Pink clouds of sugar wrapped around a cardboard cone; a familiar childhood memory for many who spent time at the beach strolling the boardwalk or enjoying time at the county fair. Cotton candy has been the subject of poems and in the title of books like, Nikki Giovanni’s Cotton candy on a Rainy Day, a metaphor for the yummy things we love, that disappear so quickly. Its’ a simple concoction, an easy recipe, that brings so much joy and smiles to the eyes of kids and adults; yet, it is one of the few food items we rarely, if ever, attempt to make at home. Cotton candy is magic. That is why we love it so much.
Cotton candy, one of the most popular concession stand items, is deliciously flavored spun sugar, called “candy floss” in Europe and the UK. It is best known in the United States and Canada, as cotton candy and its bubble gum colors come from the use of food coloring. Over the years, this sweetest of the sweets, has come in many flavors, from strawberry and watermelon to more recent exotic flavors like mango and pink lemonade. Many times the flavors of cotton candy reflects the culture and environment of those who make it; for example in Canada, maple flavored cotton candy is a very popular flavor.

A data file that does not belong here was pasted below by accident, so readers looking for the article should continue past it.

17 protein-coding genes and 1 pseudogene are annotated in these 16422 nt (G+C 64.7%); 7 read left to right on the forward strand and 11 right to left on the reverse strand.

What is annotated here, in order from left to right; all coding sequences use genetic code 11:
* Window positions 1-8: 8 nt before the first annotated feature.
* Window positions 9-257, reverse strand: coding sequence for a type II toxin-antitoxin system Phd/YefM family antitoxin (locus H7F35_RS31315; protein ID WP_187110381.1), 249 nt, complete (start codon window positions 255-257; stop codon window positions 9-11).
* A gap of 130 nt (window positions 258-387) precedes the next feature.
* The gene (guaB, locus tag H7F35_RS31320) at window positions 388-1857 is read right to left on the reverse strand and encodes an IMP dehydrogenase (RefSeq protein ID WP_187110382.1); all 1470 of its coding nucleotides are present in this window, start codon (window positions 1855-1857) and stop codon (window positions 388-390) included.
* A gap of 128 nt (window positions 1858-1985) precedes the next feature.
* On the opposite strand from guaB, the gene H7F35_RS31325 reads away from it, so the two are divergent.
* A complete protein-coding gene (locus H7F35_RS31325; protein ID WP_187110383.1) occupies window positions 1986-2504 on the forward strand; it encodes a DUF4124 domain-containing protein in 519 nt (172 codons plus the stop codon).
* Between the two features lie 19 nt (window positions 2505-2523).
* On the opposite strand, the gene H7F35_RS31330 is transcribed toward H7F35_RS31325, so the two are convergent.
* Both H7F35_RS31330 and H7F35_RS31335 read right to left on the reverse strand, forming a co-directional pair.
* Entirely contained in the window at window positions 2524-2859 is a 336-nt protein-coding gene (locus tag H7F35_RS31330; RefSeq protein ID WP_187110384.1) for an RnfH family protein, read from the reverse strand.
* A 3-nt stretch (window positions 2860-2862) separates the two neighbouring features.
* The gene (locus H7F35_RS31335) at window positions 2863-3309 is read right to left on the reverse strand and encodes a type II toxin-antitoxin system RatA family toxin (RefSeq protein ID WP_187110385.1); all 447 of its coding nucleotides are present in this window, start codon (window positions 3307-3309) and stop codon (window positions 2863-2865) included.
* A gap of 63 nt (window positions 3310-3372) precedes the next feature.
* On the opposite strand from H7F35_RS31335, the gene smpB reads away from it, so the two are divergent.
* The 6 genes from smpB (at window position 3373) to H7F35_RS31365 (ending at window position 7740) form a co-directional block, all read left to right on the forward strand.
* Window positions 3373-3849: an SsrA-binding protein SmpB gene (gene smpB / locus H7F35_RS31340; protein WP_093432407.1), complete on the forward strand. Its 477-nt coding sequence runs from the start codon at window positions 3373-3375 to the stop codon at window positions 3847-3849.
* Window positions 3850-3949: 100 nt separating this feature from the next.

The making of cotton candy dates back to the 16th century and was considered somewhat of a luxury because of the expensive process it took to make the confection. It wasn’t until the late 1800’s that cotton candy was spun on a machine. This made the process much less labor intensive and cheaper to create, making it a treat that became available to the everyday person. Ironically, it was a dentist by
the name of William Morrison who partnered with confectioner John C. Wharton, who invented machine-spun cotton candy; hence the name, ‘candy floss” or “Fairy Floss”, which it was called at the 1904 World’s Fair.
In more recent times, in 1921, another dentist, Joseph Lascaux, from New Orleans, Louisiana, updated the machine that is now used to make this magical airy treat and officially named it “cotton candy”. In the 70’s this same machine was updated and automated again so that it now creates and also packages the cotton candy product.
In spite of cotton candy’s somewhat complex history, this very simply made, sweet and sticky treat is still creating sparkles in the eyes of every child at birthday parties, carnivals and fairs today; and in more exotic flavors than ever imagined. Cotton candy is still making fans after all these years.